I always had a CV updated. Well, maybe not always, but in the last 2-3 years I didn't let my CV unupdated for more than a couple of months. I also got one online. I even googled my name to see what websites were popping up first. Was this information that I wanted my next employer know? If not, learn the lesson: never put your name again on such a website. Then learn a bit how Google ranks the websites and arrange for other websites to take the lead. The first page must be clean.
When my career crisis happened, I was certainly not ready [who is?]. But at least I got all my career information ready. What I did where, what I published, what conferences I attended and what were the titles of my talks, who I supervised, what grant I got, etc., etc. All I had to do was a little bit of CV cleaning/shuffling for the different positions I was applying for.
That's what I thought.
My problem number one was with my online CV. As I simultaneously applied for different jobs with emphasis on different skills, shall I rearrange it for every position I was applying for? Should I advertise for my website? Worse, should I advertise for my blog (I never did)? What I wanted to do was to match my online CV with the position I wanted the most at a given time. But that was much too much work. Keeping it simple and factual was probably the smartest thing to do.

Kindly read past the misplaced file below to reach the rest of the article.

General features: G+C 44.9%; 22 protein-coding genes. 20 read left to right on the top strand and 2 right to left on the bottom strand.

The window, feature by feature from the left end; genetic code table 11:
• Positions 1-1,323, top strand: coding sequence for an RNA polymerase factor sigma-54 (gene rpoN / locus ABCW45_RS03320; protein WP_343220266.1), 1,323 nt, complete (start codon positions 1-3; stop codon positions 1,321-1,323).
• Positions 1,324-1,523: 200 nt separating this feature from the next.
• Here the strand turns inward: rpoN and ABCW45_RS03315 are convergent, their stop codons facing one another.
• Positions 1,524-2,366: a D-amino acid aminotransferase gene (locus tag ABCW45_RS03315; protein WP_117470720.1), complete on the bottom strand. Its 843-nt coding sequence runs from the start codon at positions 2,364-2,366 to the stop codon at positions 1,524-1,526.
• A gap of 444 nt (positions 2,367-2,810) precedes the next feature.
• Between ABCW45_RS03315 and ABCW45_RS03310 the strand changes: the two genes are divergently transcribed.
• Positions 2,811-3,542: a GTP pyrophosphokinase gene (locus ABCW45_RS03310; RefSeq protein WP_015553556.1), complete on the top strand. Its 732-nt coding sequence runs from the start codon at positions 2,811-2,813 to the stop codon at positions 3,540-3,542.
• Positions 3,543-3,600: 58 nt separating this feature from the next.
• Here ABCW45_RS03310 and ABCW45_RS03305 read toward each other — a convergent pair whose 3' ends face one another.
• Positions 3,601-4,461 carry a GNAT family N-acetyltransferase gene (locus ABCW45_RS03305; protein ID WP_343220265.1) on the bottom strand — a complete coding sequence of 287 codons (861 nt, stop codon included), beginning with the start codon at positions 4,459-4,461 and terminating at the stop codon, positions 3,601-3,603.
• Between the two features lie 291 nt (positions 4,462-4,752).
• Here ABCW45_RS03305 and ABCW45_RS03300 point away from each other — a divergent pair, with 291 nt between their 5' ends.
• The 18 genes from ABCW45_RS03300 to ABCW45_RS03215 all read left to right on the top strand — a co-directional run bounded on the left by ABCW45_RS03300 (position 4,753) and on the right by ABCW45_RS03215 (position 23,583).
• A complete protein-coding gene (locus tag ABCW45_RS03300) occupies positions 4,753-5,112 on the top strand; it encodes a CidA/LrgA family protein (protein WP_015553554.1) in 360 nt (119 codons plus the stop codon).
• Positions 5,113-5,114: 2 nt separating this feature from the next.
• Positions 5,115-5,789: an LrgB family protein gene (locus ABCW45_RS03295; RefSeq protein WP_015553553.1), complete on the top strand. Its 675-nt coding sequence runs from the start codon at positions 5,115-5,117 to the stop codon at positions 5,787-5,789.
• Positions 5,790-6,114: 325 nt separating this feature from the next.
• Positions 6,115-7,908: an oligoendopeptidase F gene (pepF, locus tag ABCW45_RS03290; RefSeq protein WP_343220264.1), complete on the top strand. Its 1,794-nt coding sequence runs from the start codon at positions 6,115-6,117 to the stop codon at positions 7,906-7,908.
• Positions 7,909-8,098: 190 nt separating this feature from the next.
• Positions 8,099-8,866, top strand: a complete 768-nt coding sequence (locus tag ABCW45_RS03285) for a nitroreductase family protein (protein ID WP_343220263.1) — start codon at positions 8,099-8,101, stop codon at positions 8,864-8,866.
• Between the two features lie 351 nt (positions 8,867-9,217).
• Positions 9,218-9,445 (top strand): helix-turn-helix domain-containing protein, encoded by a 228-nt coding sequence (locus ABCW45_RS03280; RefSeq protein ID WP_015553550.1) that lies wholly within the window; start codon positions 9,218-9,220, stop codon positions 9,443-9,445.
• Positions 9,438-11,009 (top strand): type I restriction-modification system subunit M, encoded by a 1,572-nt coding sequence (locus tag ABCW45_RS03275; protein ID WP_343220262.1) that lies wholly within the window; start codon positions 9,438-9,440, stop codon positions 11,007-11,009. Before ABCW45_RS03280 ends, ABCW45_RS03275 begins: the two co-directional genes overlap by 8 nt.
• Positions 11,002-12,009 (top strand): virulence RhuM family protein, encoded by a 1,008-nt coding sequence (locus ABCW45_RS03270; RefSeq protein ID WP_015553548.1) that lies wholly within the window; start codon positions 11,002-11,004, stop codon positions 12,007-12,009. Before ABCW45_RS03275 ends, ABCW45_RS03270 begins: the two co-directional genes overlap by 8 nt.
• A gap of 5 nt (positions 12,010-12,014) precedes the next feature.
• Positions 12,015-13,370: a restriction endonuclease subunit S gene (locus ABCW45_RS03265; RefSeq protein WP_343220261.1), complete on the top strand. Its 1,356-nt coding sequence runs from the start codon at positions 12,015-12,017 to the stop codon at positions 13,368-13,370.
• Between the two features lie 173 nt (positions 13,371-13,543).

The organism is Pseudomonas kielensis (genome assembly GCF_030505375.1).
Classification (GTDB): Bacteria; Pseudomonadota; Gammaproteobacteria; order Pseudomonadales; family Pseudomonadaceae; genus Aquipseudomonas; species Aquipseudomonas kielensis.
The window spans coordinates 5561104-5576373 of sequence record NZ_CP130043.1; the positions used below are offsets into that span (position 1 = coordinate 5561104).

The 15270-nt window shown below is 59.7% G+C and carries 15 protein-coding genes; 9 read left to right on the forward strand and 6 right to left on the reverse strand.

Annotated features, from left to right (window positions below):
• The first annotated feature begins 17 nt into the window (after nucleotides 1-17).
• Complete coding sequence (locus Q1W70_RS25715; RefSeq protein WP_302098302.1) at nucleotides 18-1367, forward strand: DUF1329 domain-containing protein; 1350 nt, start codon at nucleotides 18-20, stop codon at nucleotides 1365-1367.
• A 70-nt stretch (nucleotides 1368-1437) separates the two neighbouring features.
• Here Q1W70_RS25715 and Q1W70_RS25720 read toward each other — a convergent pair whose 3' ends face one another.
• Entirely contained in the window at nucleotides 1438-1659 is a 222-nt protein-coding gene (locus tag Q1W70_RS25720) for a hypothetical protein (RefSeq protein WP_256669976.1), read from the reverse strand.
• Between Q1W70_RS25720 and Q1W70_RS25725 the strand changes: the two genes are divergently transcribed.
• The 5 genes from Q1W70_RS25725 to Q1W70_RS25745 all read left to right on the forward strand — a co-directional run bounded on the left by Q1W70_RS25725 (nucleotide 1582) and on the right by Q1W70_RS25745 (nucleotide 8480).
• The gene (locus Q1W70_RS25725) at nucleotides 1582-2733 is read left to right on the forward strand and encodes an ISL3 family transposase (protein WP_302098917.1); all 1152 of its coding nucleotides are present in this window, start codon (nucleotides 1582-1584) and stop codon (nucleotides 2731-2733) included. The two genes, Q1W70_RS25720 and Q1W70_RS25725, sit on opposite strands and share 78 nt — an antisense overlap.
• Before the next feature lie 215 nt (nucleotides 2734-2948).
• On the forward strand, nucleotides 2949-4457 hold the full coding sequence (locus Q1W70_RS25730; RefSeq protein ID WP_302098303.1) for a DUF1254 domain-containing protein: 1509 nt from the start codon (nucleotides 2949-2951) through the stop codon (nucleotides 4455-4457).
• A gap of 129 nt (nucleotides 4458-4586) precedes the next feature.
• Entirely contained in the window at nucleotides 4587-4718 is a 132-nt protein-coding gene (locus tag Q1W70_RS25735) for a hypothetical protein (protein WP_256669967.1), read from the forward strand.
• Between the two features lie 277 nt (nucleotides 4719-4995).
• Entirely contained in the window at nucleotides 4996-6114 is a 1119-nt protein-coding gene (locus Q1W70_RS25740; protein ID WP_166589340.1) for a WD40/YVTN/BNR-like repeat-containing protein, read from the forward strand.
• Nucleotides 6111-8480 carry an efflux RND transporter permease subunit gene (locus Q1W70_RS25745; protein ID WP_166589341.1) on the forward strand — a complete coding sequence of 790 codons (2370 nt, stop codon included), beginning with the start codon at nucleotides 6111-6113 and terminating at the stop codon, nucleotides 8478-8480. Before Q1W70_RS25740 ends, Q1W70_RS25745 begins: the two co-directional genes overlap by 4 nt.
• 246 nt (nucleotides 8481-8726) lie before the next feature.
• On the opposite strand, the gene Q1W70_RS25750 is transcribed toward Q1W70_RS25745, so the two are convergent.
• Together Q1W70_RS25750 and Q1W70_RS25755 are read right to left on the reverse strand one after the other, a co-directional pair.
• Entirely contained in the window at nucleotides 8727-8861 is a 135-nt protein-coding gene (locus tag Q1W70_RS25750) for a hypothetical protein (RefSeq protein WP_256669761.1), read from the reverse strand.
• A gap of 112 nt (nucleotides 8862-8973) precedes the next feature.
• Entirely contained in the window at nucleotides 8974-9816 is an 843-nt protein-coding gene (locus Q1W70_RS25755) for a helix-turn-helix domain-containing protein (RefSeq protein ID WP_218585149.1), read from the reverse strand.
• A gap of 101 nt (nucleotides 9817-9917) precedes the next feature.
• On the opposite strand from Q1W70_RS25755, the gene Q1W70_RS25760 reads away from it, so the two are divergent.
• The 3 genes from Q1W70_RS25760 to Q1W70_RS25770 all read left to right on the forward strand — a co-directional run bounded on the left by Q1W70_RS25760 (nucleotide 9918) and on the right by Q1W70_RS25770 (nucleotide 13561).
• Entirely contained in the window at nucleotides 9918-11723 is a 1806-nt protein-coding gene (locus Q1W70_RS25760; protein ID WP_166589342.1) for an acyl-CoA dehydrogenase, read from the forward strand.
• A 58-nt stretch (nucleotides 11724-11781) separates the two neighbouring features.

I was unaware of my problem number two until a friend of mine, working in a private company, had a look at my CV. He knew me, knew I was a smart guy (hey, he's a friend), knew some of my skills... but couldn't find any such information in my CV. That was a good academic CV tailored for academia, with a little bit of focus on what I really wanted to do (more management / communication / supervision /...). But it was not a CV for the industry market. And he was not surprised at all that I didn't get any interview.
We spent a couple of hours starting to completely rewrite my CV. Something I wished I learned before. Something any reader of this blog should learn.
And I never finished this re-writing. Because I got positive feedback on my favorite application. So I preferred to wait a bit before spending more hours on that CV. And I finally got the job I wanted. Guess what? Well, a position in academia involving more management / communication / supervision (but not as an assistant prof). Exactly what my CV was designed for.
But I have to admit that a bit of luck helped...